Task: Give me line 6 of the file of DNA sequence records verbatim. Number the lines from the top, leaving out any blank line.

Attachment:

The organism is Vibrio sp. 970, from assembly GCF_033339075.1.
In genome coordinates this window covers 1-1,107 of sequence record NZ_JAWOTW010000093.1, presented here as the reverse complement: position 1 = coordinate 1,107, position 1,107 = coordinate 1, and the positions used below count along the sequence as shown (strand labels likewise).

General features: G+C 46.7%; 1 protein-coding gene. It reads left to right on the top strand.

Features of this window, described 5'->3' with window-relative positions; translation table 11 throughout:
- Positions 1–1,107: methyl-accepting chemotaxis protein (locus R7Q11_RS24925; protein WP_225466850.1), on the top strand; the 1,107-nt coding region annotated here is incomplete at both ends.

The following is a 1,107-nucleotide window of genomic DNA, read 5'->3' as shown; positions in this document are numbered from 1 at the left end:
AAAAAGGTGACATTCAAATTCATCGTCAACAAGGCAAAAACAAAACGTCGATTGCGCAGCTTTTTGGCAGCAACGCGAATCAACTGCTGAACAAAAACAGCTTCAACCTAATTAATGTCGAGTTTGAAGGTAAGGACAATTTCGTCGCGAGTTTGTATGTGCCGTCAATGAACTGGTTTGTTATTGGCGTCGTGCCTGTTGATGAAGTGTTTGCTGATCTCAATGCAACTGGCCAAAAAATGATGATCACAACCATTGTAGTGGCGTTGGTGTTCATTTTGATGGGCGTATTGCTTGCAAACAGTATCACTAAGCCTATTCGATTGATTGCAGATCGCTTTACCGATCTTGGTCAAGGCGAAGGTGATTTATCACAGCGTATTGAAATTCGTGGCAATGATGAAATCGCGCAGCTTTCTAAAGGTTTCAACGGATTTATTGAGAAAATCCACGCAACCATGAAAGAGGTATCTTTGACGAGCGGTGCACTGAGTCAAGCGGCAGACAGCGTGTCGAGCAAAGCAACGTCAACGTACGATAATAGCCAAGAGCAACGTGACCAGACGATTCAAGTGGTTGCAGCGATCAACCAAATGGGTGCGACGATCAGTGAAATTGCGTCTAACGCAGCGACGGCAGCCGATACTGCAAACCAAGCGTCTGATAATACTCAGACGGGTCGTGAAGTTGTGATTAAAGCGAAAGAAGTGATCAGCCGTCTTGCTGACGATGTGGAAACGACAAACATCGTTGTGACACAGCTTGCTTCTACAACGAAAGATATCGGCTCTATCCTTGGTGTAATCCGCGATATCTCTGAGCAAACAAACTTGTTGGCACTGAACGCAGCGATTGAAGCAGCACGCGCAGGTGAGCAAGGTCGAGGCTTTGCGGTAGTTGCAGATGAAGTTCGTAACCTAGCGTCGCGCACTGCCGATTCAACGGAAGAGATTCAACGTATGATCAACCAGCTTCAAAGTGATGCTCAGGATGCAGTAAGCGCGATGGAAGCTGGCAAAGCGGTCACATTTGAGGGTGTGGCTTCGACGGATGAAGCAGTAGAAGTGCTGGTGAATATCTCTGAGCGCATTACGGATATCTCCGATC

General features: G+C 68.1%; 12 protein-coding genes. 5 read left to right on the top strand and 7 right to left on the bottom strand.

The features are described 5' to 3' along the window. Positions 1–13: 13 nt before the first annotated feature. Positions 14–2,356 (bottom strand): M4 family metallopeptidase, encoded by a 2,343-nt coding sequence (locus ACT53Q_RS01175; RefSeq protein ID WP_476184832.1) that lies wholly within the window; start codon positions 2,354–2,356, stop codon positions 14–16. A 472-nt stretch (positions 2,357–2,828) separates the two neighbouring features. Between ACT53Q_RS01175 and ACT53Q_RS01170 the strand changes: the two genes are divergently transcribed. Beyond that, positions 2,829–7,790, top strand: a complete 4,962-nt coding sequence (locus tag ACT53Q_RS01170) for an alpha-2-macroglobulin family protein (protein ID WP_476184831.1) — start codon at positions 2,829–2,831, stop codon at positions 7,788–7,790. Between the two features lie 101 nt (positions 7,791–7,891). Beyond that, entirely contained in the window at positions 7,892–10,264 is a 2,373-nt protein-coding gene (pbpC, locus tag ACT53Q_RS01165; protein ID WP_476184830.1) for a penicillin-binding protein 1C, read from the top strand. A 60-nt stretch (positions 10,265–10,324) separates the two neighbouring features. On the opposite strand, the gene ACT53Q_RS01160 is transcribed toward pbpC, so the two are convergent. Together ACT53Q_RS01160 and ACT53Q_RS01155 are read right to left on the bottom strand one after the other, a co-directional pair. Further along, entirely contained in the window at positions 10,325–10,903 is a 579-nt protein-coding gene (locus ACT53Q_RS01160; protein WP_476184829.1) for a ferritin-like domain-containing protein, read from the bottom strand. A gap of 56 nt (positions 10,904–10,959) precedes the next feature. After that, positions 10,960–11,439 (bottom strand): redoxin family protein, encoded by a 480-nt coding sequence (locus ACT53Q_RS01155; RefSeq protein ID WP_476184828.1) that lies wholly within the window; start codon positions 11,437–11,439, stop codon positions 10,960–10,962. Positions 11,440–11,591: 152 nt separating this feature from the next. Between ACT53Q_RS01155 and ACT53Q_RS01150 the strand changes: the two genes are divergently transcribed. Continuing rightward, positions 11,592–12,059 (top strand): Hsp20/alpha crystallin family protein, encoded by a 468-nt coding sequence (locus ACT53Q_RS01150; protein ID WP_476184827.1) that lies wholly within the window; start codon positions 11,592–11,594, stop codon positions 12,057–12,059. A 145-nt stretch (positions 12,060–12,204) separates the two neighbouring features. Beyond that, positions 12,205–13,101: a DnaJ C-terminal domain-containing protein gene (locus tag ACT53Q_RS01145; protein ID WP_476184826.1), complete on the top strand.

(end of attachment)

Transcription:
The following is a 1,107-nucleotide window of genomic DNA, read 5'->3' as shown; positions in this document are numbered from 1 at the left end: